February 1967 Electronics World
[Table of Contents]
People old and young
enjoy waxing nostalgic about and learning some of the history of early electronics. Electronics World was published
from May 1959 through December 1971.
As time permits, I will be glad to scan articles for you. All copyrights (if any) are hereby
tetrode transistor is more commonly known today as a dual base transistor
or a dual gate FET.
See all the available
The New Tetrode Transistor
By Joseph TartasBy adding another base connection
to a conventional triode transistor, two control elements are provided.
This unique advantage offers a great deal of circuit simplicity in formerly
complex semiconductor circuits.
The tetrode transistor
has been around for almost fifteen years but unfortunately has not attracted
circuit designers as much as the more familiar triode transistor. Because
of the current interest in the FET (field-effect transistor), investigation
is being conducted into the unique advantages of this extra-element
transistor and the circuit simplicity it affords.
Fig. 1. (A) A tetrode transistor has two base connections. (B) and
(C) Versions of the transistor equivalent circuit.
Fig. 2. How base 2 applies a.g.c. to device. (A) With base 2 negative,
base 1 controls electron flow. (B) With base 2 at zero volts, gain
is about unity. (C) With base 2 positive, base 1 has very little
influence on the electron flow.
Fig. 3. (A) Circuit using a single positive supply source. (B) Similar
circuit uses dual voltage supply to provide grounded base 1 circuit.
This simplifies r.f. grounding.
Fig. 4. Circuit configurations for tetrode transistors. (A) FET
45-MHz i.f. amplifier shows how a.g.c. is applied.
(B) A crystal-controlled FM oscillator.
(C) Simplified autodyne converter uses both gates of FET transistor.
Mechanically, the tetrode transistor is built as shown in Fig. 1A.
It greatly resembles the conventional triode transistor, with the exception
of a second base connection.
In this case, the exact equivalent
circuit is difficult to illustrate. However, one manufacturer presents
it as an ideal transistor with the base-to-base resistance as an external
component as shown in Fig. 1B, which could be better represented as
illustrated in Fig. 1C. It is important to the working concept of the
tetrode that the equivalent circuit representation show three facts.
(1) The base-to-base resistance is a fixed ohmic resistance (except
for larger than normal base currents). (2) The resistor divider action
in the equivalent circuit is for a.c. only. (3) Most significant is
the fact that the emitter and collector currents remain substantially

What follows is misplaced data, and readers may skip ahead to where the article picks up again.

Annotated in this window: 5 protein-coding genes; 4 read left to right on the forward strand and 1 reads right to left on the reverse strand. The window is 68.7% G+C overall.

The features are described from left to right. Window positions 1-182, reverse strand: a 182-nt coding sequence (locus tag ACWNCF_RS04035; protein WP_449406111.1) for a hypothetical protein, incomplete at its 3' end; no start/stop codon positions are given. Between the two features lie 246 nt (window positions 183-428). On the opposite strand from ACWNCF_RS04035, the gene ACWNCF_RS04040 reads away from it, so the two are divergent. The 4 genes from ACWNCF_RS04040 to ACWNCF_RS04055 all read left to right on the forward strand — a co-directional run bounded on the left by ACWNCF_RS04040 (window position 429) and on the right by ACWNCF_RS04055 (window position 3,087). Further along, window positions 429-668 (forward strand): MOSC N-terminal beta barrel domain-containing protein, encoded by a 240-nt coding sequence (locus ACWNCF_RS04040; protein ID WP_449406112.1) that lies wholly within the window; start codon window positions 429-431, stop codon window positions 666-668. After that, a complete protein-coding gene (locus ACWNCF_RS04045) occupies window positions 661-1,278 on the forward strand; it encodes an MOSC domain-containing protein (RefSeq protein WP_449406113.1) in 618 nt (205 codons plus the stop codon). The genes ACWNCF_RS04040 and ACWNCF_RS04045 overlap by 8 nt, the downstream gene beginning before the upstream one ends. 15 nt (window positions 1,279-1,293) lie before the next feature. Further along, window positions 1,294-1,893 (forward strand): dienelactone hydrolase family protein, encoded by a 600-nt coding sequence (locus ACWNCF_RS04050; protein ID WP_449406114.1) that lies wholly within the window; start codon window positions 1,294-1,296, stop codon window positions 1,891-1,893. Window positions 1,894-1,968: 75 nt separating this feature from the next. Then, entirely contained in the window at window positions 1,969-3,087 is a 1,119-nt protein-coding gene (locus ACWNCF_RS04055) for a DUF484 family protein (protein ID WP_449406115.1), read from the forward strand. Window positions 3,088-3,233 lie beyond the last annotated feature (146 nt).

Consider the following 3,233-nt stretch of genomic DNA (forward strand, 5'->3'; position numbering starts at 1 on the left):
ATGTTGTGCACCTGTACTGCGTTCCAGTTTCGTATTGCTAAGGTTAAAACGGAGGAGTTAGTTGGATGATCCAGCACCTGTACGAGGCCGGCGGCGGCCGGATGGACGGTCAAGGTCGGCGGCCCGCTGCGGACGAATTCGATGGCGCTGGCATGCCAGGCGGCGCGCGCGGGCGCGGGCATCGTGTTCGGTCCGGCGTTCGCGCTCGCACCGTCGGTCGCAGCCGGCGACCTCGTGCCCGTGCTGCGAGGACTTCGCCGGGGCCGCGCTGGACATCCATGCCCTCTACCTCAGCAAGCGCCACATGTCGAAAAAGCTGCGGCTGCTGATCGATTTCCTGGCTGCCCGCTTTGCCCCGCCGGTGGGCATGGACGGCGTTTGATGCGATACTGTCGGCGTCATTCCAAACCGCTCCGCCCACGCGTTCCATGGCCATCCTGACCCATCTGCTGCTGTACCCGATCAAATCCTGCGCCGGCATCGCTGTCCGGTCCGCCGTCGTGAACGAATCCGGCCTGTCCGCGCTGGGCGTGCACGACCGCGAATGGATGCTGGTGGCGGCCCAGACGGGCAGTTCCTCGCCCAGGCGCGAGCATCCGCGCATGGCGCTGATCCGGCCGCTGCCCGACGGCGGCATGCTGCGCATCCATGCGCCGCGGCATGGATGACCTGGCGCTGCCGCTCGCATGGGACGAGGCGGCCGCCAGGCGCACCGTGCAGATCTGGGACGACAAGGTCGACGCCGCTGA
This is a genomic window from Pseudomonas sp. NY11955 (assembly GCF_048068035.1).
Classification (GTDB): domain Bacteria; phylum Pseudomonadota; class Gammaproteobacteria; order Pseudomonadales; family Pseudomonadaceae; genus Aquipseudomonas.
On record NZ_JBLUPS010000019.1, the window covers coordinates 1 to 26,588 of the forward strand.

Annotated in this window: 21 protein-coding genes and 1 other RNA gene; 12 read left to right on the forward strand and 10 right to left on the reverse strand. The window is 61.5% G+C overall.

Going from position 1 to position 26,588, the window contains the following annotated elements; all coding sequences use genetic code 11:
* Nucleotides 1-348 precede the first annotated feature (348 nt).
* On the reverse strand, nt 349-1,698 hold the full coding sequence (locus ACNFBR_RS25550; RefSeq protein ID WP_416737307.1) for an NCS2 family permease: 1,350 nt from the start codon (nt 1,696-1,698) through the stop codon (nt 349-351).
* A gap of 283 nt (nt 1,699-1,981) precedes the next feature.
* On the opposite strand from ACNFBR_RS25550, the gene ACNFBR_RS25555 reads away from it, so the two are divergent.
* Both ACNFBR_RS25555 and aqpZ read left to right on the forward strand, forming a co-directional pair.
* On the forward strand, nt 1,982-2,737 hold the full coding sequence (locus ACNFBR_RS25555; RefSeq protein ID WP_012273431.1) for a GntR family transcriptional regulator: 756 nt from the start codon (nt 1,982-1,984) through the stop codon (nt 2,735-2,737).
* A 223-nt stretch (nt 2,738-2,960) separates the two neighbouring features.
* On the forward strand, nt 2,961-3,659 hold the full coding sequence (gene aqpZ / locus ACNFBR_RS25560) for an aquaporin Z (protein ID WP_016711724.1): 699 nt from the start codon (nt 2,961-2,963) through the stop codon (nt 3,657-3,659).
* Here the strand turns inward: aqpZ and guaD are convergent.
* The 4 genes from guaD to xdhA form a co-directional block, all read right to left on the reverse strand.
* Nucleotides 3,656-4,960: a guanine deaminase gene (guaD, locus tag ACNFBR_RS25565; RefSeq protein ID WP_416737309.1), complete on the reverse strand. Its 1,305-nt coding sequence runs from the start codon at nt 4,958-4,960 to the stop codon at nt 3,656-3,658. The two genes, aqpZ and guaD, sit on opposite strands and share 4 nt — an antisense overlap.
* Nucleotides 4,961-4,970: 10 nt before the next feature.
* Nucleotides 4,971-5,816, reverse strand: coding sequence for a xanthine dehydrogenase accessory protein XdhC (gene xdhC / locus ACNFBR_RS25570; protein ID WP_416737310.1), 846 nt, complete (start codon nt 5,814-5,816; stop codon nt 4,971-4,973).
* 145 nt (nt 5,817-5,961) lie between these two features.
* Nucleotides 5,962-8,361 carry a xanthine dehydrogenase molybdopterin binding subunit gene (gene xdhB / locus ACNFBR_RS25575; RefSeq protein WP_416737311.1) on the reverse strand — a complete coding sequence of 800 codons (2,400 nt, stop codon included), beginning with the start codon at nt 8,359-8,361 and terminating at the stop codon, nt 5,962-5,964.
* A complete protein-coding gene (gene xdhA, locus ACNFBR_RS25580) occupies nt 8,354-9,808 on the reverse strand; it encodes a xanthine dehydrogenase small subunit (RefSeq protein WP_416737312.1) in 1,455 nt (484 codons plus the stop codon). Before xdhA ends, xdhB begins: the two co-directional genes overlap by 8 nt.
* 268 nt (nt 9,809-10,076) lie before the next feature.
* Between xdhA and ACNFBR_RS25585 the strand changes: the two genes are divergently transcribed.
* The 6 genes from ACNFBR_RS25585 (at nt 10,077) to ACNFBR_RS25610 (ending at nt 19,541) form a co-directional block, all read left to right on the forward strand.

constant for the entire range of minimum to maximum signal gain. While
the latter is not true for the FET, the matter of the amount of signal
modulation still holds true in essence.
To further clarify this,
we must examine the base layer of the bipolar tetrode in relation to
the signal path and emitter-collector current. Fig. 2 demonstrates the
way in which tetrode action is obtained and the means by which the base
2 voltage controls the signal gain of the transistor while the collector
current remains substantially constant.
In Fig. 2A, the arrows
indicate the flow of electrons (in the case of the n-p-n tetrode) near
the base 1 area of the base layer due to repulsion by the negatively
charged base 2 end. This configuration represents the circuit under
maximum gain conditions, with base 1 grounded for d.c. (common base)
and the emitter grounded for a.c. (common emitter). Because of the resistance
between the base connections, the base layer will have a maximum negative
charge at the base 2 end, with the charge decreasing toward the base
1 end, so that in the narrowly confined area of base 1, the charge is
all positive relative to both emitter and base 2. With such a charge,
the emitted electrons are repelled by the negative base 2 charge and
attracted by the positive base 1 charge. Under these conditions, all
of the collector current (which is essentially all of the emitter current)
flows through the base 1 region and is modulated by the incoming signal.
As the negative base 2 voltage is decreased (toward zero voltage),
less of the electrons are repelled by base 2, and at zero volts the
electrons flow randomly across the entire emitter-base-collector junctions
shown in Fig. 2B. When this occurs, only a small amount of current flows
near base 1 and hence only a small amount of signal modulation appears
at the collector. Such a condition might represent a gain of unity or
If the base 2 voltage is allowed to reverse polarity and
become positive by a small amount (relative to base 1) as shown in Fig.
2C, then the emitted electrons are repelled by the base 1 charge and
essentially all of the current flows in the base 2 region. This state
is minimum gain and actually represents attenuation of the incoming
signal by 20 dB or more.
It is interesting to note that the
linearity of the base-to-base resistance is dependent to a large degree
on the amount of emitter current as well as the level of the base-to-base
current. Because the tetrode transistor is intended for small-signal
applications only (and hence a small emitter current), the base-to-base
resistance is normally used within its linear characteristics, and it
is just these characteristics that lend themselves nicely to r.f. and
i.f. circuitry. For the transistor, there is practically no change in
collector current and hardly any change in base current; therefore,
there is essentially no change in input capacitance or loading. Because
of this, the response of the amplifier does not shift or skew as the